June 2007 Study Meeting Material

This month we continue our study of The Human Revolution. The excerpts below come from Volume VI, in Book I of the current edition. Suggested discussion questions follow. Please also see the “highlights” reading, also available on the SGI-USA website, with longer excerpts from Volume VI. We encourage all Men’s Division members to own and read the complete work, available through your SGI-USA bookstore.

“Takeoff” p. 780
After emerging victorious after a desperate struggle against the machinations of a once-powerful Nichiren Shoshu priest (please see Highlights), President Ikeda comments on a crucial aspect of achieving growth and victory.

The phoenix exerts every ounce of its energy as it takes wing. No person or organization can expect rapid and dramatic growth without first breaking through barrier after barrier of hardship. Beyond these ramparts, too, there always spreads the expanse of a new battlefield or realm where one can strive again to fulfill one’s mission.

“Takeoff” p. 789
Reviewing the summer propagation campaign of 1952, President Ikeda confirms the importance of the discussion meeting as the essential activity for spreading Buddhism.

Incidentally, an analysis of the results of the summer campaign proved that all the lecture meetings in the three selected urban areas had been failures. Under the situation existing at that time, lectures were perhaps the only way of attracting a large number of nonbelievers in places where the Soka Gakkai members had few relatives or friends. We must not forget, though, that under any circumstances the basic principle of propagation lies in person-to-person dialogue. Learning of the unsatisfactory outcome of the seemingly successful lecture meetings, the leaders acutely realized the importance of the Soka Gakkai’s traditional method of propagation—the discussion meeting.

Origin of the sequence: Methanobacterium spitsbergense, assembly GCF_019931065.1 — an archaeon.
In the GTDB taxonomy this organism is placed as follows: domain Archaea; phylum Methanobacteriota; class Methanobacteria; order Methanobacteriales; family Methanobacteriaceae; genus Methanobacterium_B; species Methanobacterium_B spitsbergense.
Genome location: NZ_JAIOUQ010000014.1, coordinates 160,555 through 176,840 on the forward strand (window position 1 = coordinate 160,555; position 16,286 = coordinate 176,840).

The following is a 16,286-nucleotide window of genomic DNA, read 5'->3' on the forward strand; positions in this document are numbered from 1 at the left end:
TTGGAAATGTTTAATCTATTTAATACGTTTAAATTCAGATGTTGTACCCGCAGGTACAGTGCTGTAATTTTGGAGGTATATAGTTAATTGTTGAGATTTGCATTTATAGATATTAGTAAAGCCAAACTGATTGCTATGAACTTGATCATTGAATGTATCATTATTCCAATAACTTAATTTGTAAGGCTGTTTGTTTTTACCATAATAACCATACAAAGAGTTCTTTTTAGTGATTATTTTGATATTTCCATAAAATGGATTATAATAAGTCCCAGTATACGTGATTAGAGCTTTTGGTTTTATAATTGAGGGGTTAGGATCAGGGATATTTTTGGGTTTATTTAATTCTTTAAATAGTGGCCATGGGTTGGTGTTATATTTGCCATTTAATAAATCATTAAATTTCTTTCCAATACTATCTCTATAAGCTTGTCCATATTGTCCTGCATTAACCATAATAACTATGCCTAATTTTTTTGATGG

“Takeoff pp. 807-808
President Toda clarifies the purpose of life as a human being, and more importantly, how to fulfill that purpose at a meeting with nationwide attendance on December 7, 1952 in Tokyo.

“For what purpose were you born as human beings? This seems to be a simple question, but actually it is very difficult to answer. To be brief, you have come into this world to enjoy yourselves. No matter where you are, you are there to enjoy your lives fully and have whatever fun you like at any time. That is the purpose of life. Now, in reality, you are not enjoying yourselves. Instead, you are always getting sick, quarreling with your husband or your wife or complaining how busy you are and running about with frenzied eyes every day.

“You will be truly enjoying your lives only when you begin to feel happy to go out and work and even happier to catch a scolding from your spouse. I don’t mean mere fun and games when I say that you must enjoy yourselves. Sweet bean soup needs much sugar and a touch of salt in order to be really sweet. Likewise, you cannot realize what true happiness is unless there is a certain amount of hardship in your lives. In your case, there is more salt than sugar. How can anyone eat sweet bean soup that is salty?”